Against the Conventional Wisdom: Why a Proven Executive — Not an Attorney — Should Have Final Say in Managing Legal Risk


The Point

My viewpoint comes from firsthand experience.

As a lawyer who accepted a corporate client’s offer to run one of its divisions 10 years into my legal career, I was blind to basic management disciplines until I had to answer to the P&L as a general manager.

Before changing places at the client / lawyer table, I did not appreciate the contrast between the practical skills and commercial instincts it takes to run a successful business, on one hand, and the narrow technical perspective I had acquired from my Ivy League law school and top-rated Wall Street law firm, on the other.

Conventional wisdom has long dictated that general counsels, whose “management” experience consists mainly of handing assignments to other lawyers, should run Legal on their own. But their failure to control spending, their reliance on legal fire-fighting instead of systematic prevention, and their sluggish efforts at efficiency innovations, all call for a proven executive — not an attorney —  to run this vital business function.

This Matters to Your Business

Legal’s status quo in 2023:

1. Spending by corporate Legal is simply out of control.

Average legal spending among companies rose 29% year-over-year. June, 2023 Association of Corporate Counsel Benchmarking Report.

Fewer than 30% of companies made their law firms set a budget for tasks assigned to them (let alone manage to that budget afterward). 2023 Thompson Hine survey.

Last year a mere 12.4% of matters assigned to law firms used alternative fee arrangements (fixed fees with a success premium), which are the chief antidote to soaring hourly bills. LexisNexis CounselLink® 2023 Trends Report.  

2. Corporate Legal lacks systems to avoid litigation and regulatory enforcement actions before they materialize. 

When I moved from practicing law to the other side of the client / lawyer table, I found that lawsuits and rule violation proceedings didn’t just happen. They arose from an operational failure somewhere in the company.

Lawyers ought to anticipate such failures by precautionary protocols, but they don’t. Here are a couple of approaches from other professions and industries:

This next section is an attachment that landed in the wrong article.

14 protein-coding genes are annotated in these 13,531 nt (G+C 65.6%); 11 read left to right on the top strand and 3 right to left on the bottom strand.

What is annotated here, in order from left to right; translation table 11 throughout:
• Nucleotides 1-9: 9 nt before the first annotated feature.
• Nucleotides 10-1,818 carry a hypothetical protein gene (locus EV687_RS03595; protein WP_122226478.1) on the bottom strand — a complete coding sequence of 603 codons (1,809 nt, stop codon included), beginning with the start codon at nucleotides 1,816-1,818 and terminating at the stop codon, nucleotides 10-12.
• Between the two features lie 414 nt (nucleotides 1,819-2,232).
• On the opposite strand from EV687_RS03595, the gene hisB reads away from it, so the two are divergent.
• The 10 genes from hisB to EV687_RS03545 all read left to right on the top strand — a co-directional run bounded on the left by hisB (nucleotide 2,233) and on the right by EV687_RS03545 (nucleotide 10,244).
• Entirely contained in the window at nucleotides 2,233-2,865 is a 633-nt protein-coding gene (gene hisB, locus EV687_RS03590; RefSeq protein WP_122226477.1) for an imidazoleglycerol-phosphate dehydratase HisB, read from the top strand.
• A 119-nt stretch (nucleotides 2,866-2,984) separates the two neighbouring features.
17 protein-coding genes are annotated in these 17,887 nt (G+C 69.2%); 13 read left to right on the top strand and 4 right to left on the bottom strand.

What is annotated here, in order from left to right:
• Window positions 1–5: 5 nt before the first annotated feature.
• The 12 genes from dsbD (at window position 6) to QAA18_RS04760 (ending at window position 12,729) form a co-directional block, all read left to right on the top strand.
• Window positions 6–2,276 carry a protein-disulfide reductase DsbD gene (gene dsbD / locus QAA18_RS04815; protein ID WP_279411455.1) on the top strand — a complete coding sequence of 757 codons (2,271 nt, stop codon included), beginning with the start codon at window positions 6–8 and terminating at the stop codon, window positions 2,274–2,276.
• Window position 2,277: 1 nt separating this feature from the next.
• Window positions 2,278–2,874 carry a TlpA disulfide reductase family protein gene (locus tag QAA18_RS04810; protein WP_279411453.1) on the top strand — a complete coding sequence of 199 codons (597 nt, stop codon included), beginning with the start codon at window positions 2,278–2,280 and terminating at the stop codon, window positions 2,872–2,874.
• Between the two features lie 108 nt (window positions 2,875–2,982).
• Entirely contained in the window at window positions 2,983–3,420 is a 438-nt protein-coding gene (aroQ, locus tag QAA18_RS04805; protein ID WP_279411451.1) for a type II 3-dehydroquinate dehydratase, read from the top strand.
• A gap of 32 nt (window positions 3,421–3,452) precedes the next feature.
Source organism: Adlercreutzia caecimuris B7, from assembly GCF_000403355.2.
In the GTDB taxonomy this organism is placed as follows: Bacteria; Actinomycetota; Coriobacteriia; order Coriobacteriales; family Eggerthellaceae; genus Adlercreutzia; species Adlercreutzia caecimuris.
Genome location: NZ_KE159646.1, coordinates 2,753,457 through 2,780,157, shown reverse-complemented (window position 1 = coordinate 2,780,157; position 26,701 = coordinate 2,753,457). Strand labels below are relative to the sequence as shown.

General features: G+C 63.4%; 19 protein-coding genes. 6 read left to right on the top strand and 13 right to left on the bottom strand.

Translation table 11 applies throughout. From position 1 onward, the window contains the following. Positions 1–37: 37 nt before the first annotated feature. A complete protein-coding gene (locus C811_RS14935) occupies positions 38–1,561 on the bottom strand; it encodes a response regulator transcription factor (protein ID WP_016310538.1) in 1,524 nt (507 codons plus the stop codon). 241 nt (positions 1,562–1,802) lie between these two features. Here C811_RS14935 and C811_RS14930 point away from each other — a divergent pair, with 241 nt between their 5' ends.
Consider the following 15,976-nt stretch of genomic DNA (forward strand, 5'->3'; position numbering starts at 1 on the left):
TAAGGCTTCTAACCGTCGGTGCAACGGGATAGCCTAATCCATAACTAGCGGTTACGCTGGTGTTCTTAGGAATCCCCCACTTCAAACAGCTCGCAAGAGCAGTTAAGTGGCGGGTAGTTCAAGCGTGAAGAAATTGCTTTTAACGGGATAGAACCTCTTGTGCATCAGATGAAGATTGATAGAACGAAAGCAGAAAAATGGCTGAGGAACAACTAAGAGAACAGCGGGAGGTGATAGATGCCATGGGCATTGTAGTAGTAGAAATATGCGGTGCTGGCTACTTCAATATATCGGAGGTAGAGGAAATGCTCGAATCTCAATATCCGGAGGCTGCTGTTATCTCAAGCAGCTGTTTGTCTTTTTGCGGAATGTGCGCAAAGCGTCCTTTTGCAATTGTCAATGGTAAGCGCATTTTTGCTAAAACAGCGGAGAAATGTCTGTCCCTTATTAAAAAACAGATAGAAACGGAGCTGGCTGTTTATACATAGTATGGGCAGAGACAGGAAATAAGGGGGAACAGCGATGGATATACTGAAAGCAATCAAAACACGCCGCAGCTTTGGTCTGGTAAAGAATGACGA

After Action Assessments

When used in Legal this would examine lawsuits against the company, regulatory prosecutions, or other past mishaps for lessons about future prevention. “Strategies for Learning from Failure“, Harvard Business Review, Professor Amy Edmondson.

Early Warning Protocols

For instance, a general counsel would provide the CEO of a financial firm with talking points for the sales staff about a new SEC rule. Rationale: CEO involvement signals management’s seriousness about compliance, and periodic reporting mandated from the sales staff would enable Legal to look for red flags rather than wait for a fait accompli in the form of administrative action against the company.

3. Legal’s efforts at efficiency innovations are sluggish at best.

Both law firms and corporate law departments stonewall technology adoption and process improvement that could save money, save time, and increase the accuracy of their work product.

As an example, alternative legal service providers (ALSPs) offer law firms and corporate law departments the latest legal technology and most sophisticated workflow processes.

Renowned law practice expert Bruce MacEwan: “Our data shows 3, 4, 5, as much as 7 times” greater cost efficiency using an ALSP as compared to using a law firm, with equal or greater work product quality. Despite ALSPs’ cost efficiency, Mr. MacEwan was surprised at a disconnect in their data.

94.7% of general counsels opined that ALSPs were the most effective tactic available to them, yet only 8.8% said they were actually using ALSPs.

Because …

With the legal system’s persistently increasing demands upon business enterprise, this corporate function’s status quo in 2023 is unacceptable.

Of course, only qualified, licensed lawyers, whether in law firms or in-house, should be allowed to handle corporate tasks that call for an understanding of the law or of its institutions. This is as true today as it was a century ago.

But a proven executive — not an attorney — should have final say in managing legal risk. Because corporate Legal is a business function. And that function is not exempt from the requirements of cost efficiency and management discipline to which all other functions and business units are accountable.


From time to time in the coming weeks I will offer some thoughts on how this can work.

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